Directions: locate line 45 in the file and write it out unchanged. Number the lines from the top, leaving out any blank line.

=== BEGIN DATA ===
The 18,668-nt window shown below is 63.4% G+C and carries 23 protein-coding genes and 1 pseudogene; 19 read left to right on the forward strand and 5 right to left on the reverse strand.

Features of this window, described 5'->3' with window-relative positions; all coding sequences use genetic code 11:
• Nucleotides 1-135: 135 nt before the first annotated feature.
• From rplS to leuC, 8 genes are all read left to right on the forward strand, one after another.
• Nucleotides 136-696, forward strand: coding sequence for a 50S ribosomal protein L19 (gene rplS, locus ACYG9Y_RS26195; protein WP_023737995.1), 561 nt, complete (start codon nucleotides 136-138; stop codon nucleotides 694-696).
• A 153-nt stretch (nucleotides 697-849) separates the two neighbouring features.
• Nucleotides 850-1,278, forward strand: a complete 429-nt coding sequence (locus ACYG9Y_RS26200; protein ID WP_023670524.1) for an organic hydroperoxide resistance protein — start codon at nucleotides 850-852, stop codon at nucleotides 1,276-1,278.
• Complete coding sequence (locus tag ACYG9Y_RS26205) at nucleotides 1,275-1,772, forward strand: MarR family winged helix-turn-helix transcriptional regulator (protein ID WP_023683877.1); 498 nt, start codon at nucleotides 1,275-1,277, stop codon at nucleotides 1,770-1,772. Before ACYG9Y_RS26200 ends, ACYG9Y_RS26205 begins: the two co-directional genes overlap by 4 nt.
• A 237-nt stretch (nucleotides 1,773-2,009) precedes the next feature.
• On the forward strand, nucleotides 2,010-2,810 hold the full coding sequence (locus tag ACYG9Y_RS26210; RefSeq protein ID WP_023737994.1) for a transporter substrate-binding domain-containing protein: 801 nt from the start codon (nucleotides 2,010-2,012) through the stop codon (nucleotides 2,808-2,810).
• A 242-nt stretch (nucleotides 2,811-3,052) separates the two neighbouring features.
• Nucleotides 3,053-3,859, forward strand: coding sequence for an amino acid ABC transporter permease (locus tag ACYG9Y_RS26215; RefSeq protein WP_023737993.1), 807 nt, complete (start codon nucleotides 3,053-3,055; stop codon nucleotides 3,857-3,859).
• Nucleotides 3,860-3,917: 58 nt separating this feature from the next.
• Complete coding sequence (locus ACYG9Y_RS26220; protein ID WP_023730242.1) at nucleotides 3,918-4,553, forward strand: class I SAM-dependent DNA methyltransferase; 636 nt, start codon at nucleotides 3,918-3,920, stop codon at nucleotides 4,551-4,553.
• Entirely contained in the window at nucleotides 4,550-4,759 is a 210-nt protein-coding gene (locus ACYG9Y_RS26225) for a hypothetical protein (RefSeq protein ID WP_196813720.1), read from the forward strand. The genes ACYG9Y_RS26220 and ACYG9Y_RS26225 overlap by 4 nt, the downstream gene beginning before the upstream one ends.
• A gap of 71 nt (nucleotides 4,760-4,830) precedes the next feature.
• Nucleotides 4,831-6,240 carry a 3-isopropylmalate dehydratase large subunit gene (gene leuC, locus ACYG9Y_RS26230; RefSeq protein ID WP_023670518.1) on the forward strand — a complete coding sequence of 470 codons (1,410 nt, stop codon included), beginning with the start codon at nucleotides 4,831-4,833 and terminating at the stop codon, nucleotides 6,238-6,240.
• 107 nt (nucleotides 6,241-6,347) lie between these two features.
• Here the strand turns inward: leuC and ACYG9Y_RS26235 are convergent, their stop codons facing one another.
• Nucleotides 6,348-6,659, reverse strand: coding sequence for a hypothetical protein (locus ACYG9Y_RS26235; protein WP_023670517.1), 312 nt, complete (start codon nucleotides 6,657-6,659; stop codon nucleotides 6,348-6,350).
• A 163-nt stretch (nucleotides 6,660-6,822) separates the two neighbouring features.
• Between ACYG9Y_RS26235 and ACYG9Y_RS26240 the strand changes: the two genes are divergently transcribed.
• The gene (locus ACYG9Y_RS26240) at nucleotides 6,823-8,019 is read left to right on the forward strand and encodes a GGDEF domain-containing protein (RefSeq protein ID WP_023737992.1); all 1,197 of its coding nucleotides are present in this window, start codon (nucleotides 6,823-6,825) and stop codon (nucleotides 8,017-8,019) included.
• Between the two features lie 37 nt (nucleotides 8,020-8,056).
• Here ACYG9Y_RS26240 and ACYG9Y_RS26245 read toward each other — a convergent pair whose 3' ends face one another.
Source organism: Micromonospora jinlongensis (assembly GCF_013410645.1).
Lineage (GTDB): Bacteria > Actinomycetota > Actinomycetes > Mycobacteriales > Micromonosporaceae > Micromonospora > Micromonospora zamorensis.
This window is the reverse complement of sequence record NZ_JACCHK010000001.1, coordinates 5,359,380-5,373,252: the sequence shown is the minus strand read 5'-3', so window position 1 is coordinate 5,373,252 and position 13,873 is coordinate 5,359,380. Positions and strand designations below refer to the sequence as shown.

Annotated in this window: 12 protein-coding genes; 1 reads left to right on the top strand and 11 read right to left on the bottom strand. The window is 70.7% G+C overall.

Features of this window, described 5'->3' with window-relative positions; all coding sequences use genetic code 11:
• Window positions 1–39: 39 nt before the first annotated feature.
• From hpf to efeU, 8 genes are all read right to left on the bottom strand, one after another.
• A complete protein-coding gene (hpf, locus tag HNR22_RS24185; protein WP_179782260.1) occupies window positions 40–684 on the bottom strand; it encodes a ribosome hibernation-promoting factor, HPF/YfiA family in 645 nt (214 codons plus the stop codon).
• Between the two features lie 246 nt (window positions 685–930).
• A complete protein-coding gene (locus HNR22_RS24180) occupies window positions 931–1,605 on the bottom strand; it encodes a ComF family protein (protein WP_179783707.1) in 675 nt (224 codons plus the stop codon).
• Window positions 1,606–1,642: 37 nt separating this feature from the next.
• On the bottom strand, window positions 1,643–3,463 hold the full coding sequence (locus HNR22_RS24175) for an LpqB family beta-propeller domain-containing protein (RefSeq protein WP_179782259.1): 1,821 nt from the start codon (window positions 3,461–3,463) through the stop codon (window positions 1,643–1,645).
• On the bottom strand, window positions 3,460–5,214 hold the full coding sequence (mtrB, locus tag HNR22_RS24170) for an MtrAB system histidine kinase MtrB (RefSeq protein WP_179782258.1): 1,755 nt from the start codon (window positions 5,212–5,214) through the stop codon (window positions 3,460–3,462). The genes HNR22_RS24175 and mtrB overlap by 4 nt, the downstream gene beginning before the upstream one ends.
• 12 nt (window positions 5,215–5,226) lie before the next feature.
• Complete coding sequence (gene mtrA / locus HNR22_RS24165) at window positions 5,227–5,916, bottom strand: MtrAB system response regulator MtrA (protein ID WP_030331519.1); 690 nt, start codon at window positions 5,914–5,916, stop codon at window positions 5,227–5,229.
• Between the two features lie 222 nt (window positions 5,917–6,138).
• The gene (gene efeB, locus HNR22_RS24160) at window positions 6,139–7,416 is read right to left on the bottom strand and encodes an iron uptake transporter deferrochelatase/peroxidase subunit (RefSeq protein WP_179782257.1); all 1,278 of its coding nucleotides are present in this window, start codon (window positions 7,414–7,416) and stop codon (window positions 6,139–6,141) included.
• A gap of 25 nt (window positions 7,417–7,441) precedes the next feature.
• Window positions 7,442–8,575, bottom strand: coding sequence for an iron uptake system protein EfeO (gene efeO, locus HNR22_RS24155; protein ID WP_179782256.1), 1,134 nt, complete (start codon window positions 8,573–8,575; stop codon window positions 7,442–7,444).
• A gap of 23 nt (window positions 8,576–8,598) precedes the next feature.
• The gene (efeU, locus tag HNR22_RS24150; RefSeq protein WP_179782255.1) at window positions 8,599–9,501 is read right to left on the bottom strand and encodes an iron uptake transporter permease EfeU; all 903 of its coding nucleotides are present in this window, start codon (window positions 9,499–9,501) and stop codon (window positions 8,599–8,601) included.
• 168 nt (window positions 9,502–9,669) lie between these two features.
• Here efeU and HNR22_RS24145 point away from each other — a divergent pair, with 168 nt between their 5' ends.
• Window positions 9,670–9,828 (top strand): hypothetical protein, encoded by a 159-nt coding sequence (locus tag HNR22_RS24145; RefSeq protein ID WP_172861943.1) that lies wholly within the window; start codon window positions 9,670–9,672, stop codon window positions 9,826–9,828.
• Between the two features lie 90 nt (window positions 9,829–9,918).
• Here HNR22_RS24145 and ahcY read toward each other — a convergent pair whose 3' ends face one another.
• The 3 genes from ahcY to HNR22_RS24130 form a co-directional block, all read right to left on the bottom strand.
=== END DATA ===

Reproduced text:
• A gap of 23 nt (window positions 8,576–8,598) precedes the next feature.